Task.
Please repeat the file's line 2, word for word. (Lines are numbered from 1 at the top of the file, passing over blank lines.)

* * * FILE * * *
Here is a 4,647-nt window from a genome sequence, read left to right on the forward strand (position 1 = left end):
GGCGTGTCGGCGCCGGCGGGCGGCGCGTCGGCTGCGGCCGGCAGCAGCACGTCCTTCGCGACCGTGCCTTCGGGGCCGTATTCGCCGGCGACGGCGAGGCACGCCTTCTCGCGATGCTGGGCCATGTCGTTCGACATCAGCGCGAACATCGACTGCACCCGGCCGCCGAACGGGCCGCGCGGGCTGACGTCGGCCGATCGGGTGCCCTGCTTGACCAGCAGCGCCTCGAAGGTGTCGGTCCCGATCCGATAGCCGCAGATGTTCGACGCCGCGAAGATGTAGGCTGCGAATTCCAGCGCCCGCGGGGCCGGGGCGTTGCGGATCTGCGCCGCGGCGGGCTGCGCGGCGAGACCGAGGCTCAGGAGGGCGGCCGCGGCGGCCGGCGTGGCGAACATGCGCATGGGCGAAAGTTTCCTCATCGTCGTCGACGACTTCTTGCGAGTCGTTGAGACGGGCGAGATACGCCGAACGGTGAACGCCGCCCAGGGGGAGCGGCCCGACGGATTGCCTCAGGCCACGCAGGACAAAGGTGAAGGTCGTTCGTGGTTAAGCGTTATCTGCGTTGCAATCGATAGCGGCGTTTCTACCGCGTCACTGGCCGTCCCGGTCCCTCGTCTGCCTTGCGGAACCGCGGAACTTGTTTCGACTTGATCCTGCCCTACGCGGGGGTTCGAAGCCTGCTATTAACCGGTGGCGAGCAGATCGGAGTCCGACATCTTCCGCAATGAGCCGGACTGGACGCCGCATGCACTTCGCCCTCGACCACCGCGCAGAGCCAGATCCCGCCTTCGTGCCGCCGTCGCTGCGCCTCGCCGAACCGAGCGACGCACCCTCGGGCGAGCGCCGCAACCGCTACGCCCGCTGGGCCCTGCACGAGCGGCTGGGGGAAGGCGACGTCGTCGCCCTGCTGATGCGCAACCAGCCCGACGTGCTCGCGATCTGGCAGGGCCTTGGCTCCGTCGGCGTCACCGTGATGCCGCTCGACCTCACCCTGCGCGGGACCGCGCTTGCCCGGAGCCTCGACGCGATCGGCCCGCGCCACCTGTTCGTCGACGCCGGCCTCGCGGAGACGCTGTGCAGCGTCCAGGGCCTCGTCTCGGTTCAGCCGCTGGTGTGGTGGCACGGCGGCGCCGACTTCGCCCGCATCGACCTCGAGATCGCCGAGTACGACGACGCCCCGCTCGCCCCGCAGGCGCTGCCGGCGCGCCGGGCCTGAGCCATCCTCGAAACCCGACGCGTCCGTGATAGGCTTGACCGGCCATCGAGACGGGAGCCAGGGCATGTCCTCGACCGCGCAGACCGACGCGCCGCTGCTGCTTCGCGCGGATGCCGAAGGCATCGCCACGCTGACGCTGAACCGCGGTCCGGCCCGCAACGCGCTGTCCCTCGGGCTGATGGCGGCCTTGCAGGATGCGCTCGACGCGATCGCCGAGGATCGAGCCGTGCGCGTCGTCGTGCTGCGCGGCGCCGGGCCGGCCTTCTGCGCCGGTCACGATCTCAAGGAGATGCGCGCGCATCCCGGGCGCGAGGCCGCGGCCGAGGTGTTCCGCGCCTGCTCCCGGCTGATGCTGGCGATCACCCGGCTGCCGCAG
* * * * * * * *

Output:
GGCGTGTCGGCGCCGGCGGGCGGCGCGTCGGCTGCGGCCGGCAGCAGCACGTCCTTCGCGACCGTGCCTTCGGGGCCGTATTCGCCGGCGACGGCGAGGCACGCCTTCTCGCGATGCTGGGCCATGTCGTTCGACATCAGCGCGAACATCGACTGCACCCGGCCGCCGAACGGGCCGCGCGGGCTGACGTCGGCCGATCGGGTGCCCTGCTTGACCAGCAGCGCCTCGAAGGTGTCGGTCCCGATCCGATAGCCGCAGATGTTCGACGCCGCGAAGATGTAGGCTGCGAATTCCAGCGCCCGCGGGGCCGGGGCGTTGCGGATCTGCGCCGCGGCGGGCTGCGCGGCGAGACCGAGGCTCAGGAGGGCGGCCGCGGCGGCCGGCGTGGCGAACATGCGCATGGGCGAAAGTTTCCTCATCGTCGTCGACGACTTCTTGCGAGTCGTTGAGACGGGCGAGATACGCCGAACGGTGAACGCCGCCCAGGGGGAGCGGCCCGACGGATTGCCTCAGGCCACGCAGGACAAAGGTGAAGGTCGTTCGTGGTTAAGCGTTATCTGCGTTGCAATCGATAGCGGCGTTTCTACCGCGTCACTGGCCGTCCCGGTCCCTCGTCTGCCTTGCGGAACCGCGGAACTTGTTTCGACTTGATCCTGCCCTACGCGGGGGTTCGAAGCCTGCTATTAACCGGTGGCGAGCAGATCGGAGTCCGACATCTTCCGCAATGAGCCGGACTGGACGCCGCATGCACTTCGCCCTCGACCACCGCGCAGAGCCAGATCCCGCCTTCGTGCCGCCGTCGCTGCGCCTCGCCGAACCGAGCGACGCACCCTCGGGCGAGCGCCGCAACCGCTACGCCCGCTGGGCCCTGCACGAGCGGCTGGGGGAAGGCGACGTCGTCGCCCTGCTGATGCGCAACCAGCCCGACGTGCTCGCGATCTGGCAGGGCCTTGGCTCCGTCGGCGTCACCGTGATGCCGCTCGACCTCACCCTGCGCGGGACCGCGCTTGCCCGGAGCCTCGACGCGATCGGCCCGCGCCACCTGTTCGTCGACGCCGGCCTCGCGGAGACGCTGTGCAGCGTCCAGGGCCTCGTCTCGGTTCAGCCGCTGGTGTGGTGGCACGGCGGCGCCGACTTCGCCCGCATCGACCTCGAGATCGCCGAGTACGACGACGCCCCGCTCGCCCCGCAGGCGCTGCCGGCGCGCCGGGCCTGAGCCATCCTCGAAACCCGACGCGTCCGTGATAGGCTTGACCGGCCATCGAGACGGGAGCCAGGGCATGTCCTCGACCGCGCAGACCGACGCGCCGCTGCTGCTTCGCGCGGATGCCGAAGGCATCGCCACGCTGACGCTGAACCGCGGTCCGGCCCGCAACGCGCTGTCCCTCGGGCTGATGGCGGCCTTGCAGGATGCGCTCGACGCGATCGCCGAGGATCGAGCCGTGCGCGTCGTCGTGCTGCGCGGCGCCGGGCCGGCCTTCTGCGCCGGTCACGATCTCAAGGAGATGCGCGCGCATCCCGGGCGCGAGGCCGCGGCCGAGGTGTTCCGCGCCTGCTCCCGGCTGATGCTGGCGATCACCCGGCTGCCGCAG